Monday, 6 February 2012

Light Drawings Using Adobe Photoshop

Alongside creating actual light drawings with a camera on a low shutter speed, light drawings can also be created on Adobe Photoshop, on top of both plain backgrounds and photographs that have already been taken.
To start off, create a plain canvas or upload a photograph to Photoshop as your base layer. You then need to create a new layer on top of this layer so that all the work is done on this layer and doesn't ruin the plain background or original photograph if something goes wrong. Next, click the free-form pen tool and begin to design any pattern or letters. Once you have finished doing this, click on the brush tool, look at your brush pre-sets and change them to how you want them, by clicking on shape dynamics you can change the pressure of the brush stroke to your liking. Make sure your colours are set to white, click on the path box and select your path (the path is the design you drew with the pen tool), click and select 'stroke path' then make sure the tool 'brush' is selected and to make sure 'simulate pressure' is selected, tick the box next to it. By clicking okay, your lines will then become thicker and more visible to the eye. Make sure the layer with your paths is selected, click the drop down menu and go to blending options. Within blending options, click outer glow and play around with the settings until you are happy with the opacity and blending mode. Click on the colour box to choose a colour for your lines. Play around with the size and the spread to see what impact it has on your lines. Once this is done, click on inner glow and again it will bring up a similar dialogue box to the outer glow box. Once you are happy with these settings, click OK and create a new layer on top of your current one. By selecting the same pen tool used before, draw a few more lines close to the ones you have already created so that when edited it will look like more movement has been going on. Do the same steps as before, once you have simulated your path. Change the opacity of the line (found above the layers) to a more translucent percentage. Then click on 'filter', 'blur' the 'Gaussian blur' and adjust the radios to your liking. Finally, go back to the layers that had the paths in them and click delete.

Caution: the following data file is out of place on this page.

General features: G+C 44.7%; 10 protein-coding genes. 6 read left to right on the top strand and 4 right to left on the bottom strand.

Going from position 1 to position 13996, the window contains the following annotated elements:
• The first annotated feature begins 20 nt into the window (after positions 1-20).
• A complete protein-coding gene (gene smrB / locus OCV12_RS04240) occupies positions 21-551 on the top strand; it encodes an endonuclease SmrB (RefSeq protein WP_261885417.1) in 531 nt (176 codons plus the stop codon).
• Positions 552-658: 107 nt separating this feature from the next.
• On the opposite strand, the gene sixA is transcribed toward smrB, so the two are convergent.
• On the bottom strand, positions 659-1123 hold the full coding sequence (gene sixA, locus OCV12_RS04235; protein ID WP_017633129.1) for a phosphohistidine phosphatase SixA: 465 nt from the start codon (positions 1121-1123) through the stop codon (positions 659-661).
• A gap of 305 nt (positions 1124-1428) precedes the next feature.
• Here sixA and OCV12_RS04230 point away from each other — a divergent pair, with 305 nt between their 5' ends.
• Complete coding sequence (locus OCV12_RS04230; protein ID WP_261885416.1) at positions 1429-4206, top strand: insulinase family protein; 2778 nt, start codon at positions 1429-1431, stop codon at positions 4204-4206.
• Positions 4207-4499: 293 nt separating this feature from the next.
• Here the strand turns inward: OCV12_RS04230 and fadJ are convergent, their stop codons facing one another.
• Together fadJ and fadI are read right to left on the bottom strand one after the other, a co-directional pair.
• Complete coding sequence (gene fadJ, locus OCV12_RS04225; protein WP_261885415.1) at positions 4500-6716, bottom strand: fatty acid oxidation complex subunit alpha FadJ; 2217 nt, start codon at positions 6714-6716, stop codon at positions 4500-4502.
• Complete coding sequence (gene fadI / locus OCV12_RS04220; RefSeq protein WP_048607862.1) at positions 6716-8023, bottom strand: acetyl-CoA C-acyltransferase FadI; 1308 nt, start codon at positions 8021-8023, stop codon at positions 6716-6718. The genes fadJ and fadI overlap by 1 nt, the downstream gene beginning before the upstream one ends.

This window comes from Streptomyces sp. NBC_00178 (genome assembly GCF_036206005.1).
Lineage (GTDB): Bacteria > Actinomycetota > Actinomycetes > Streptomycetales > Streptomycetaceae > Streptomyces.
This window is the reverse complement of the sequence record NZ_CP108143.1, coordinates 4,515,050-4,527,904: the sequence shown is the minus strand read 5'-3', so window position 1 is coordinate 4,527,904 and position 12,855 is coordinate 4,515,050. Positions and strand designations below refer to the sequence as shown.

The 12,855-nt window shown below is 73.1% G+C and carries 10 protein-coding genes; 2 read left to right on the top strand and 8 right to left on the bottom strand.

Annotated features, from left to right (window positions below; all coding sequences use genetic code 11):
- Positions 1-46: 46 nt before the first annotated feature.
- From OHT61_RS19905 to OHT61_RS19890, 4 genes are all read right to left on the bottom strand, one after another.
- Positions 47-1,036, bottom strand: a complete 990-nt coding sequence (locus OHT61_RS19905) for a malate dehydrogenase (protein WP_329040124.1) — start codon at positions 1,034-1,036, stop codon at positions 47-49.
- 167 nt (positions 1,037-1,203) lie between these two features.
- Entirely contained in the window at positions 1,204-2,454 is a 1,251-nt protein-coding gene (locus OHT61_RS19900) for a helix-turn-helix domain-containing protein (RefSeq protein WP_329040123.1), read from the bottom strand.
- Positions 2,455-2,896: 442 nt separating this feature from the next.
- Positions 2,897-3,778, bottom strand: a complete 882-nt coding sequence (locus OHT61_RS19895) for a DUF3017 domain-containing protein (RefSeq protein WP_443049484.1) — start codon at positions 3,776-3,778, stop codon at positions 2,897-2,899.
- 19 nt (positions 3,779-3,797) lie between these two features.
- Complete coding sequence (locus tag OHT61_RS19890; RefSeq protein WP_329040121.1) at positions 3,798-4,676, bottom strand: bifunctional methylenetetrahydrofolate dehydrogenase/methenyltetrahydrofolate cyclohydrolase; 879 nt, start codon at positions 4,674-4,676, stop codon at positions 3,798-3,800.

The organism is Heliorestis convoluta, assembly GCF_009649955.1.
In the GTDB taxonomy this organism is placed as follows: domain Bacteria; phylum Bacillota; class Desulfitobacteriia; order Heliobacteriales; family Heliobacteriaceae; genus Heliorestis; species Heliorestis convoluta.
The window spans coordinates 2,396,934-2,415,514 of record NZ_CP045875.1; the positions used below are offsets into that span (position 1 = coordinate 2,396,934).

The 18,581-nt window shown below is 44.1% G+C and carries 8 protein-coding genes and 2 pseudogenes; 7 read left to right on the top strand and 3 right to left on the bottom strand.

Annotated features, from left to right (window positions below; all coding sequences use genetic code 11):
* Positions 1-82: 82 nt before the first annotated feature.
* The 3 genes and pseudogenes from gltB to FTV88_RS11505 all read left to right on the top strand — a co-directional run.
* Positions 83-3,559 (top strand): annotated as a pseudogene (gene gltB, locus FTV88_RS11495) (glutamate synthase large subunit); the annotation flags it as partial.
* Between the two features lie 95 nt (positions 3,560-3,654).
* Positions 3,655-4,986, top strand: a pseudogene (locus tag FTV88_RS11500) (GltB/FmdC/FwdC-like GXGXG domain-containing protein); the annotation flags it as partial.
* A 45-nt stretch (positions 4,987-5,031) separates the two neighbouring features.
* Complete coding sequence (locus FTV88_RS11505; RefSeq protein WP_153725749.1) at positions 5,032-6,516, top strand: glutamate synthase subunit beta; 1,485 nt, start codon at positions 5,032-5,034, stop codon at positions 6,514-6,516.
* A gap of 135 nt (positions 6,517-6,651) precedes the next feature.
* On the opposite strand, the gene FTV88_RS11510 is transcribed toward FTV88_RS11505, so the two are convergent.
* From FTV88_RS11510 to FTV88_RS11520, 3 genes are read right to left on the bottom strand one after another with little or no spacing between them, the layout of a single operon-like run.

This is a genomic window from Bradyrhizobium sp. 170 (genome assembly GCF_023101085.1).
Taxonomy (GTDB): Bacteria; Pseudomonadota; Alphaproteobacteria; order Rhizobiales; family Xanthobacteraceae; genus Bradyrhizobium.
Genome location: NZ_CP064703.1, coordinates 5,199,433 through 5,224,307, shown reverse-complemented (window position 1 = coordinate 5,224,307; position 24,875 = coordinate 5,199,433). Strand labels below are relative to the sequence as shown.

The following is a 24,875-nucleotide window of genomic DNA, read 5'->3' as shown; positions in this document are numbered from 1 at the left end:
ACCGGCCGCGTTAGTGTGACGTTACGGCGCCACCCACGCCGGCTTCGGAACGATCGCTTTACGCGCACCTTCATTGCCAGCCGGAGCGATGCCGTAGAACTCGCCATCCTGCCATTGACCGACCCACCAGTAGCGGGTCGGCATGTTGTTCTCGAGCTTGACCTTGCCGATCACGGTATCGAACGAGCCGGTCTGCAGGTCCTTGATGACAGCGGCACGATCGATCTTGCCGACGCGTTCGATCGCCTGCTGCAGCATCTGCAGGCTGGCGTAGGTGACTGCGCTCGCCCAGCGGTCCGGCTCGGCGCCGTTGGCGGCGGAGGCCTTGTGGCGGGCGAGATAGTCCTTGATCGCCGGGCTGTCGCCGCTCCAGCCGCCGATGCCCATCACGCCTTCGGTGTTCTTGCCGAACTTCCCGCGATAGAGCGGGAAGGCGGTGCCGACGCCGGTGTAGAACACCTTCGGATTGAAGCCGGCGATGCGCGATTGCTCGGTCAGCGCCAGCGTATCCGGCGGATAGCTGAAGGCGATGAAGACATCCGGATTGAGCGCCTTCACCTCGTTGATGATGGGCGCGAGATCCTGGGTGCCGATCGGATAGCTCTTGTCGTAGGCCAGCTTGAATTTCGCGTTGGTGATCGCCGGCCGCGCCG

I initially started on a plain black background so that I could see the effects and types of brush strokes clearer so that I was more confident about using these tools when I went on to actual photographs I had taken.
The faded lines are an example of when you add a third layer and draw more lines to simulate more movement on the image.
Once I felt confident about using the tools to create a similar effect to light drawings, I then moved onto create patterns on photographs I had taken earlier on in this project.
As you can see, by following all the steps above, your photograph will appear like this (obviously with a different design and colour). To change the colour of your photograph to make it fit in better with the colours you have used for your lines, select your background layer (which should be your photograph), click image at the tool box at the top of the screen, click 'adjustment' and select 'hue/saturation'. On the dialogue box that appears select 'colourise' and move the hue arrow to the colour that is similar to your line colour. Your ending image should then look like the image below.

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